by Seamus O’Flannery
It was confirmed in a press release this week that the national higher education recruitment fair “The Placement Exchange” (TPE) will be cracking down on items institutions will be allowed give to candidates at the annual conference. This announcement comes after many complaints from smaller institutions regarding last year’s TPE convention in Chicago.
“We can’t afford to give flash drives, mugs and shirts to every candidate we select to interview at TPE. It’s just not economical,” said Randall Jones, assistant director of residence life at Southeastern A&M College. “We just want to be able to compete with everyone else. Now, candidates can be excited when they see the departmental pens in their mailboxes that we have been handing out for ten years.”
The new policy states that institutions can now spend only $0.27 per candidate interviewed at The Placement Exchange. This new policy has received mixed reviews from candidates currently registered for this spring’s Placement Exchange in Philadelphia. Elina Proper, hall director at Southeast State College, noted that she is happy about this change.
“I’ll be job searching again this year, as I was given the wrong impression about my campus when I interviewed with them at last year’s TPE. They gave me a USB flash drive and I took that as a sign that they embraced technology. Come to find out, both Twitter and Facebook are blocked on all campus computers. Departmental websites haven’t been updated in years.”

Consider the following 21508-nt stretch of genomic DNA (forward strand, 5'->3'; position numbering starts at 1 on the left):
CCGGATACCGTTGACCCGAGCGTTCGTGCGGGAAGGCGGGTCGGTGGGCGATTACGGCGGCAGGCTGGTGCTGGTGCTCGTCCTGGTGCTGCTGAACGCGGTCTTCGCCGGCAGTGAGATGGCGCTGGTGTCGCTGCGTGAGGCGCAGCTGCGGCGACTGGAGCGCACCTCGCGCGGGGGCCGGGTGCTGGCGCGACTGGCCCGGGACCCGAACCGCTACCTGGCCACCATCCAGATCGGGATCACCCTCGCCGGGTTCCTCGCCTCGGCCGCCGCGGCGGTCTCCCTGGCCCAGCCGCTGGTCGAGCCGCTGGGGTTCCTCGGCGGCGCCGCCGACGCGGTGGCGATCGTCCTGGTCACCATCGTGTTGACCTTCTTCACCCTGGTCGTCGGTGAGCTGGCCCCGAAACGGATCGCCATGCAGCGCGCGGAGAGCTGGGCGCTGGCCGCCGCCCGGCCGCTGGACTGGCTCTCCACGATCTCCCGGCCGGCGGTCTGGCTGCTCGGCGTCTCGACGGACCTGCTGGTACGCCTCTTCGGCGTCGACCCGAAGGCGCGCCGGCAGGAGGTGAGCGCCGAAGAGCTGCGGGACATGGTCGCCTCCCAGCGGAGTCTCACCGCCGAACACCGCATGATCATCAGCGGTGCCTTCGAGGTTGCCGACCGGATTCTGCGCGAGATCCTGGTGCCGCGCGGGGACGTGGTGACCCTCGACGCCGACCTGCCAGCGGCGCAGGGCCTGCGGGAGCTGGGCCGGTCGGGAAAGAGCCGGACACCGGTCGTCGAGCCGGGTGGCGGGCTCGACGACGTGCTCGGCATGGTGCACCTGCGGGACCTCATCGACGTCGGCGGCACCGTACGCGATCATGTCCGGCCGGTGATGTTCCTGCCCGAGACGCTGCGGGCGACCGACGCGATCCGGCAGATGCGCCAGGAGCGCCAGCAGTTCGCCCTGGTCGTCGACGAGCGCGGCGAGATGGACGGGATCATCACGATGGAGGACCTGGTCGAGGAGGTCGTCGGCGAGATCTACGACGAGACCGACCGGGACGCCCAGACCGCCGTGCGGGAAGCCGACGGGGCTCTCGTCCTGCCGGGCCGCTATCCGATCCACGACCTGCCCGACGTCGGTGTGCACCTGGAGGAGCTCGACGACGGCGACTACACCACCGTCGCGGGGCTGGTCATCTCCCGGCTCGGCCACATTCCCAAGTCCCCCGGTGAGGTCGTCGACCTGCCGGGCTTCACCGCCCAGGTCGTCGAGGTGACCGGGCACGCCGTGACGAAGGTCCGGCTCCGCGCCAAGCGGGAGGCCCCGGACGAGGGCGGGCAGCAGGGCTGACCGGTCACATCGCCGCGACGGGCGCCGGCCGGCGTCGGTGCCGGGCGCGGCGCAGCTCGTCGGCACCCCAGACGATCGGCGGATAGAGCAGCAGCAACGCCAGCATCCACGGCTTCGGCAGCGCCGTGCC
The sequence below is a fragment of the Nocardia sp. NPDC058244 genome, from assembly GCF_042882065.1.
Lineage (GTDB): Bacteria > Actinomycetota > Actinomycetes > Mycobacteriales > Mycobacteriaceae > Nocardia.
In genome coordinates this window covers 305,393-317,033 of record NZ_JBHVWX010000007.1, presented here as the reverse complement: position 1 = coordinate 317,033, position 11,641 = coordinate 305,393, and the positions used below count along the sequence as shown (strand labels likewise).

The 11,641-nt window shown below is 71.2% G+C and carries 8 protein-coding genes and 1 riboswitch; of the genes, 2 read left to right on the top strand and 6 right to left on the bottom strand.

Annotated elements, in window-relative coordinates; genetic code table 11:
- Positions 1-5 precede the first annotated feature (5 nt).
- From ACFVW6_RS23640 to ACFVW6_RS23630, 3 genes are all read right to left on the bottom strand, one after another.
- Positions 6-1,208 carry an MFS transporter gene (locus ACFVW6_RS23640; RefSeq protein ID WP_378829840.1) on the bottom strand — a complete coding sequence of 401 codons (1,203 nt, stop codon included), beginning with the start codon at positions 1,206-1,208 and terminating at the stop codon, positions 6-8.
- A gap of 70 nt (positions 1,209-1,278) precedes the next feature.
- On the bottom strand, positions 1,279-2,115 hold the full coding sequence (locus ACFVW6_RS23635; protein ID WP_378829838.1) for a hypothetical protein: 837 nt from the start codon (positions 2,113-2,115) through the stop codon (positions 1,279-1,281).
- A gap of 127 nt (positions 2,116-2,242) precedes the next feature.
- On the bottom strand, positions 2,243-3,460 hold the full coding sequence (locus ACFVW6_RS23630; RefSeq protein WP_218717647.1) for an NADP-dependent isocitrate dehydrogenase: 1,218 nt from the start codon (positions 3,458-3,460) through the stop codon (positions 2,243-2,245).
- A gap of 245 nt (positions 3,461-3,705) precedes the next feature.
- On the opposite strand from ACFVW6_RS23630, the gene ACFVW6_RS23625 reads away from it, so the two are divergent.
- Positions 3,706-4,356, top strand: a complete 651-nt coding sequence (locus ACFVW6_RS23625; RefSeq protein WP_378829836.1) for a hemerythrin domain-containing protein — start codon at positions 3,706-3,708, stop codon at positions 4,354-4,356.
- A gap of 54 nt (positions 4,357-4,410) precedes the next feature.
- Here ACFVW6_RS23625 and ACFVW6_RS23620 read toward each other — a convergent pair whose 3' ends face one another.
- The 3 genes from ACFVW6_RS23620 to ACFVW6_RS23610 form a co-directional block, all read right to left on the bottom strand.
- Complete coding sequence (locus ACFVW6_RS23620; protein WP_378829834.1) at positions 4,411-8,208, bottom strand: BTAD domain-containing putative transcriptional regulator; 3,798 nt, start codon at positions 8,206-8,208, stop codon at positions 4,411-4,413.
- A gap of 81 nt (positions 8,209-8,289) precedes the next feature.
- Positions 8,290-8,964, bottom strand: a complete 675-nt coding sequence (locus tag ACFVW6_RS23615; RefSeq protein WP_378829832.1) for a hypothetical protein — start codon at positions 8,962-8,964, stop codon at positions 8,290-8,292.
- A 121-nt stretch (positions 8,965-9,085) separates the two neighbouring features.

Registered interviewers had serious concerns about the new policy.
“We’ve already invested in iPods for every candidate,” said one employer. “We drained money from our programming budget to make that investment. TPE just doesn’t get how much we care about giving our students the best possible recruits we can.”
Felix Smyth, a first-year late night programming coordinator at the University of Northwestern California, also disagreed with the change.
“Do you think I would have taken a position where I have to work past midnight on a weekend if it hadn’t been for the free stuff I got when I interviewed at TPE?” he asked. “They gave me a flash drive, coffee mug, departmental pen, and a poncho! It was because of all of those items that I knew how much they wanted me to work for them. Other schools had more competent interviewers and a clearer sense of mission, but how was I to know how much they really liked me and wanted to make me happy? Stuff matters.”
When asked if he had received any free items other than t-shirts and polos since beginning his full-time position, Mr. Smyth declined to comment.